JMM: Yes, you are right. Nothing wrong with sending back food that is not prepared as we requested. I was thinking of social situations where we are invited to dinner and discover (too late) that there was egg or cheese in a dish. It is hard to know exactly how to handle this. Rudeness is never a good strategy, but you are right to believe that neither is simply ignoring it. I find now that when people present me with an opportunity to explain my views, I do so, but I also find that it offends many people (e.g., the ones who did not ask: Why are you vegan?). “You sound like you are in a cult,” they sometimes tell me dismissively. Well, nothing wrong with a cult that merely asks you for a bit of kindness when it comes to other sentient beings! I think that a little assertiveness is not such a bad thing, as long as it is done with courtesy and leads to increased understanding.

SV: You make a correlation between animal agriculture and slavery; you also reference Auschwitz. Many people take offense to these comparisons, which they feel are insensitive and exploitive. How do you respond to that?

JMM: Well, I am increasingly convinced that the comparison to the Holocaust is entirely correct. The more I think about it, the deeper I see the validity of the comparison. I am a Jew who has read a great deal about the Holocaust for the last 50 years. My former wife was a survivor, and she and I often spoke of the parallels. She saw nothing demeaning in her experience. Quite the contrary: She too was always puzzled when people would say, “They treated us like animals,” as if it were okay to do this to animals. More and more people, including Jews, are becoming interested in the many parallels. As for slavery, well-known scholars of Western slavery make the comparison with domestication. It has become almost a cliché. A good one!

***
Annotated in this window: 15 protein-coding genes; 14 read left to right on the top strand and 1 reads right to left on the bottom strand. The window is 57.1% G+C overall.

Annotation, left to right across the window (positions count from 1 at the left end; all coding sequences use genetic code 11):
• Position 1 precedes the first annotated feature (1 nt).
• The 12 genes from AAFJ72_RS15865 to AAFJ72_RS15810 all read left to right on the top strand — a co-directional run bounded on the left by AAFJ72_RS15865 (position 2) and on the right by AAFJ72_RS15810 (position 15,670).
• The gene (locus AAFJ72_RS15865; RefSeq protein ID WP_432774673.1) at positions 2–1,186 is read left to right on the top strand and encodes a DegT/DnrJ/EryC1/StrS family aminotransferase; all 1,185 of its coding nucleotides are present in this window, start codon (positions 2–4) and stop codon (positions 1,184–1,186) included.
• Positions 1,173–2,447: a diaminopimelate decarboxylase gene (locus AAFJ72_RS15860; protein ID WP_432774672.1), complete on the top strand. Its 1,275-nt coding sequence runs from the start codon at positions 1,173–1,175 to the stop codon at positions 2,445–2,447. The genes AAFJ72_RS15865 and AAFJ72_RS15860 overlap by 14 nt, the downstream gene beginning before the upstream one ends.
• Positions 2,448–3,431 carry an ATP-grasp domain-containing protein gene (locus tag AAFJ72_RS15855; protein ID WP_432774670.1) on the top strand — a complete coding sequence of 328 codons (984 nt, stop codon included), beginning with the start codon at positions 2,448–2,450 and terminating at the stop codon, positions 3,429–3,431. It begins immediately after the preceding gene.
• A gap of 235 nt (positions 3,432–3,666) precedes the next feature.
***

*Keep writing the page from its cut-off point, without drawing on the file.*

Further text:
SV: You say that “becoming vegetarian…could be seen as the very best form of activism.” Most people don’t want to be activists; they just want to eat their bacon cheeseburger and not think about the pig, the cow and the calf. How do we encourage people to start thinking about the consequences of their actions and making the necessary changes?

JMM: I wish I knew the answer to this difficult question!

SV: In the last chapter, “A Day in the Life of a Vegan,” you talk about the health benefits of a vegan diet and describe plant-based eating as an opportunity to focus on wellness, not just illness. But in our society people would rather eat now and pay later. How do you get through to people who are concerned only with their own pleasure?

JMM: First, you get them to admit that they are thinking only of their own pleasure. Once they admit that, they have already lost the argument, and so the battle! I think the many doctors, even mainstream ones, who are beginning to recognize the danger of eating meat, are making the best arguments for us. There really has been a blossoming of serious articles talking of the health benefits of a plant-based diet. I think it is wonderful!

SV: Many people, vegans included, don’t know that a lot of honey sellers kill tens of thousands of bees when the season is over and replace them at the start of the next one rather than keeping and caring for the bees over the winter because—surprise—it’s cheaper to do so. You also mention that bees make honey for themselves, not us, and “to eat honey is to engage in an act of theft.” Yet many vegans continue to eat it. Is this the equivalent of vegetarians who continue to consume eggs and dairy, ignorant of the suffering and slaughter involved?

JMM: Yes, it is. I think there are many reasons not to eat honey, from the point of view of the bee. I was told, by a few vegan friends, not to mention this in the book, as it makes vegans look like fanatics. But the true fanatics are the people who will not consider the facts and will not inform themselves before they voice an opinion. I like bees, and that is the real reason I don’t eat honey! (Well, actually, even if I didn’t like bees I would not consider it okay to rob the home of someone I did not like!)